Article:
During the course of the twentieth century the painting would be handled by two illustrious firms in New York, first Julius H. Weitzner, Inc. and later Hammer Galleries. In 1939 William R. Valentiner, the author of the first monograph on Nicolaes Maes written in 1924, wrote a glowing report on Portrait of a Lady as Diana, probably at the behest of Hammer Galleries as it is first noted in their documentation. Hammer Galleries sold it to Mrs. Frank E. Christopher of Millwood, Virginia, where it hung in her stately home called Carter Hall until September 18, 1976 when Parke-Bernet Galleries sold all the contents in a house sale held on the premises. There it would be acquired by a private collector from Barboursville, Virginia and pass by descent to a collection in Natchez, Mississippi until 2013.
Valentiner in his 1939 photo-certificate stated, “The painting is brilliant in color and technique and is in a fine state of preservation.” William W. Robinson in a written communication from 2013 describes it as a “superb acquisition.” In his 1996 Ph.D. thesis he wrote, “Maes is regarded as the outstanding Dutch portraitist active during the last third of the century,” for which Portrait of a Lady as Diana provides the undeniable proof.
We are indebted to William W. Robinson for his endorsement and dating of the work to circa 1675-1678. We would like to thank William Secord for his suggested identification of the breed of the dogs.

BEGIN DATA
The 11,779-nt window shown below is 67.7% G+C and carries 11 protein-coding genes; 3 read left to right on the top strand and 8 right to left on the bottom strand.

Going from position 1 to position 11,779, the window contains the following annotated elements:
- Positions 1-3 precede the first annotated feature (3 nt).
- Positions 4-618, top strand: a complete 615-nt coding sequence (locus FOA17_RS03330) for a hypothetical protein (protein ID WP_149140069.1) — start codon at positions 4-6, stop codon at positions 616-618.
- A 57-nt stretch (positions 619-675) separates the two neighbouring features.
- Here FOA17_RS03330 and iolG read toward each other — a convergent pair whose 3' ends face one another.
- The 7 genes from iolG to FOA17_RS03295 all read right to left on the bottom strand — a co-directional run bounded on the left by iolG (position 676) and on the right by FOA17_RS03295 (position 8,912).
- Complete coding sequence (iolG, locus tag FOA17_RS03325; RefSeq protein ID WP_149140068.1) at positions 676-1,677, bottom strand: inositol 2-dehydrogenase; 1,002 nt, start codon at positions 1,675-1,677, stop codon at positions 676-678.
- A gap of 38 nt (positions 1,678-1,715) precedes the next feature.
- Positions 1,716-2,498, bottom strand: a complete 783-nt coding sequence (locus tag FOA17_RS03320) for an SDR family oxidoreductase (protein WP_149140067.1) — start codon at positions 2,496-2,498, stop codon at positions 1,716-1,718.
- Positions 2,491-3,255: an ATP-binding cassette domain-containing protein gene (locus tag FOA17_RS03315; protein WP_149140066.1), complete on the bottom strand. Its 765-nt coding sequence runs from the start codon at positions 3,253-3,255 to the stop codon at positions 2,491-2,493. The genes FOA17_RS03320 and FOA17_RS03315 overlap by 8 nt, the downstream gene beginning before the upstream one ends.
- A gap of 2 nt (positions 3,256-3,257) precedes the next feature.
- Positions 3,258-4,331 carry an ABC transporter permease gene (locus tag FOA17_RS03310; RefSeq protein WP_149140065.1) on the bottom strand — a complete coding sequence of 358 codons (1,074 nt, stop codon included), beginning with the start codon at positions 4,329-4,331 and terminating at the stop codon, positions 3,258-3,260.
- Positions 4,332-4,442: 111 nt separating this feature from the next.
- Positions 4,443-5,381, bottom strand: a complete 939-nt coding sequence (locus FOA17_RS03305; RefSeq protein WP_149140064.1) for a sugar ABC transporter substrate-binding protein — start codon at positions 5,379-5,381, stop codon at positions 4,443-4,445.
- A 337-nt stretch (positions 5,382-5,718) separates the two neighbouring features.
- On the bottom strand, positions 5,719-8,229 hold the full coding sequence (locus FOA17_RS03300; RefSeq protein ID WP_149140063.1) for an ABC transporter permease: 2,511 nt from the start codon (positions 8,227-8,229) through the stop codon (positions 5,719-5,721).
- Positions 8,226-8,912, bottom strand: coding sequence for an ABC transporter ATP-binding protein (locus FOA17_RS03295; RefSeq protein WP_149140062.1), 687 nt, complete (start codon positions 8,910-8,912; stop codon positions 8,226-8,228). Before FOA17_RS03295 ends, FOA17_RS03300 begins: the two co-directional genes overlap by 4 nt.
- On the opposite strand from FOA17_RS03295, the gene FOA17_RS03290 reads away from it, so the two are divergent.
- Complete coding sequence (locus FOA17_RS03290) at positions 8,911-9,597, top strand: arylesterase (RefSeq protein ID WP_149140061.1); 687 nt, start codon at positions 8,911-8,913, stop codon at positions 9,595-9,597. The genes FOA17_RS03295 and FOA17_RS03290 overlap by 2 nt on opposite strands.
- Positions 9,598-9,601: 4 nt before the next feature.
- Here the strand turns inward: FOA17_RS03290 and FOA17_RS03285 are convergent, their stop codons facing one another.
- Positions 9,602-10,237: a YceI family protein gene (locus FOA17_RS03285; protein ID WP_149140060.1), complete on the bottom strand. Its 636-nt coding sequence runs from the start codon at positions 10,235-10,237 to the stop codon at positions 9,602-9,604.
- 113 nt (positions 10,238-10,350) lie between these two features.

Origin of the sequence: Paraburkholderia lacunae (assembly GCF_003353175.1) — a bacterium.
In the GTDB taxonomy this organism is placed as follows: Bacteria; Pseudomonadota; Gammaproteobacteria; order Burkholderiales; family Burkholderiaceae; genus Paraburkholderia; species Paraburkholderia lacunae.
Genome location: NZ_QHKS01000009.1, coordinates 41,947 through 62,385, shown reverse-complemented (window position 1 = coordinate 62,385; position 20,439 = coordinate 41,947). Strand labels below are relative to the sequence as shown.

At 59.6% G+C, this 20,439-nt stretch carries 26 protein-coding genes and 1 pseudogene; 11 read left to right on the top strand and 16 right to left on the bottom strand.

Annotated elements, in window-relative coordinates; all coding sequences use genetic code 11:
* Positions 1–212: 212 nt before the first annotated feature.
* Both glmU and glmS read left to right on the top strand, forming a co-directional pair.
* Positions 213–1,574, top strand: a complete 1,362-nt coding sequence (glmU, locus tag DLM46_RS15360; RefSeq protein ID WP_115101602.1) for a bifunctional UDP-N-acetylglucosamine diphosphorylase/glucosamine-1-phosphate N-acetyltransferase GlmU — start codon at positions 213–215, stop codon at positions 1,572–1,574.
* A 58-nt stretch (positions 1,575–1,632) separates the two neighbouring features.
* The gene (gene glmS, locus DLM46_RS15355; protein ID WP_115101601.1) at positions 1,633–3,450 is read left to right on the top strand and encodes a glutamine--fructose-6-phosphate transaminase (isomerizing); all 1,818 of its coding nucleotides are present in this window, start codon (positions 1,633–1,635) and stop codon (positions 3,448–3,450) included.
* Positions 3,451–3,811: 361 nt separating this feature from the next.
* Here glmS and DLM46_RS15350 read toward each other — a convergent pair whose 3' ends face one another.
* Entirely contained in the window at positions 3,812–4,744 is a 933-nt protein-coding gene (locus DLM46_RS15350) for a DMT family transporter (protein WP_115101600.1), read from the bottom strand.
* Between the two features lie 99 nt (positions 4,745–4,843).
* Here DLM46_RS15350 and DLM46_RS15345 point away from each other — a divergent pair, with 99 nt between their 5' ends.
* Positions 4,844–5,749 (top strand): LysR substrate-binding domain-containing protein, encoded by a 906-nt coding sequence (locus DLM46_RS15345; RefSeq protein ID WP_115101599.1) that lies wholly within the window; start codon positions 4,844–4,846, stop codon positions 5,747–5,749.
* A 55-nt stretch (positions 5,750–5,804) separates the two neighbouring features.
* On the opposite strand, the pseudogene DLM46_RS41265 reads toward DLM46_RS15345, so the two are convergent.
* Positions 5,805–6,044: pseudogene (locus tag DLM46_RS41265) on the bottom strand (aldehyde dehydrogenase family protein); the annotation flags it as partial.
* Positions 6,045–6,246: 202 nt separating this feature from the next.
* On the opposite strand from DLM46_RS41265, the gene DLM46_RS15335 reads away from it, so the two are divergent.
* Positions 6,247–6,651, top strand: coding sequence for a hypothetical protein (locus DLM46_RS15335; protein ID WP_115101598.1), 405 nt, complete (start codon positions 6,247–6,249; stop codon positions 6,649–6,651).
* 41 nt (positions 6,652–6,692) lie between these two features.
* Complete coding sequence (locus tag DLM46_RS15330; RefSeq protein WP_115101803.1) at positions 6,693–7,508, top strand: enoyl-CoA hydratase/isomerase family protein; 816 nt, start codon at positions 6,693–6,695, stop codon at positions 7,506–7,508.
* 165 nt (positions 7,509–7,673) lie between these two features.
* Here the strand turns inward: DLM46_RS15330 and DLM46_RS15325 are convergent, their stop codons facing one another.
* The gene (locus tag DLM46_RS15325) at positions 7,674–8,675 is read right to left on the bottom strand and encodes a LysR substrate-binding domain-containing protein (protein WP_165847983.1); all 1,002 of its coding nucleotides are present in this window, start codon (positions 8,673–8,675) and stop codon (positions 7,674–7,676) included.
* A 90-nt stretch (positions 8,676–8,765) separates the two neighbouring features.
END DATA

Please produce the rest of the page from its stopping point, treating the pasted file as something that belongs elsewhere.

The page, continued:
Valentiner’s photo-certificate states, “The painting reproduced in this photograph is in my opinion a characteristic original work by Nicolaes Maes. It represents Diana hunting, but the goddess is obviously a portrait of a Dutch lady who preferred to be painted in this allegorical manner. The painting is brilliant in color and technique and is in a fine state of preservation. It is executed in the later period of the artist, about 1670./ Detroit. W.R. Valentiner/Dec. 15, 39”
 Biographical information taken from William W. Robinson, “Nicolaes Maes” in The Grove Dictionary of Art, From Rembrandt to Vermeer, 17th- Century Dutch Artists, St. Martin’s Press, New York, 2000, pp. 201-203; and Walter Liedtke, “Nicolaes Maes” in Dutch Paintings in the Metropolitan Museum of Art, volume I, Yale University Press, New Haven and London, 2007, pp. 430-431.
 Robinson, op. cit., pp. 202-203.
 Ibid, p. 204.
 C. Hofstede de Groot, “Nicolaes Maes” in A Catalogue raisonné of the works of the most eminent Dutch painters of the seventeenth century, volume 6, section XXIII, p. 475.
 Written communication with William W. Robinson, dated December 12, 2013.
 William W. Robinson, “The Early Works of Nicolaes Maes, 1653-1661,” Ph.D. dissertation, Harvard University, 1996, pp. 84-85, 184, 187.
 Robinson, op. cit., 2000, p. 203.
 Alison McNeil Kettering, The Dutch Arcadia. Pastoral Art and its Audience in the Golden Age, Totowa, New Jersey, 1983, pp. 10-11, 18, 65, 70-71.
 Scott A. Sullivan, The Dutch Gamepiece, Rowmant Allenheld Publishers, Totowa, New Jersey, 1983, pp. 62-63.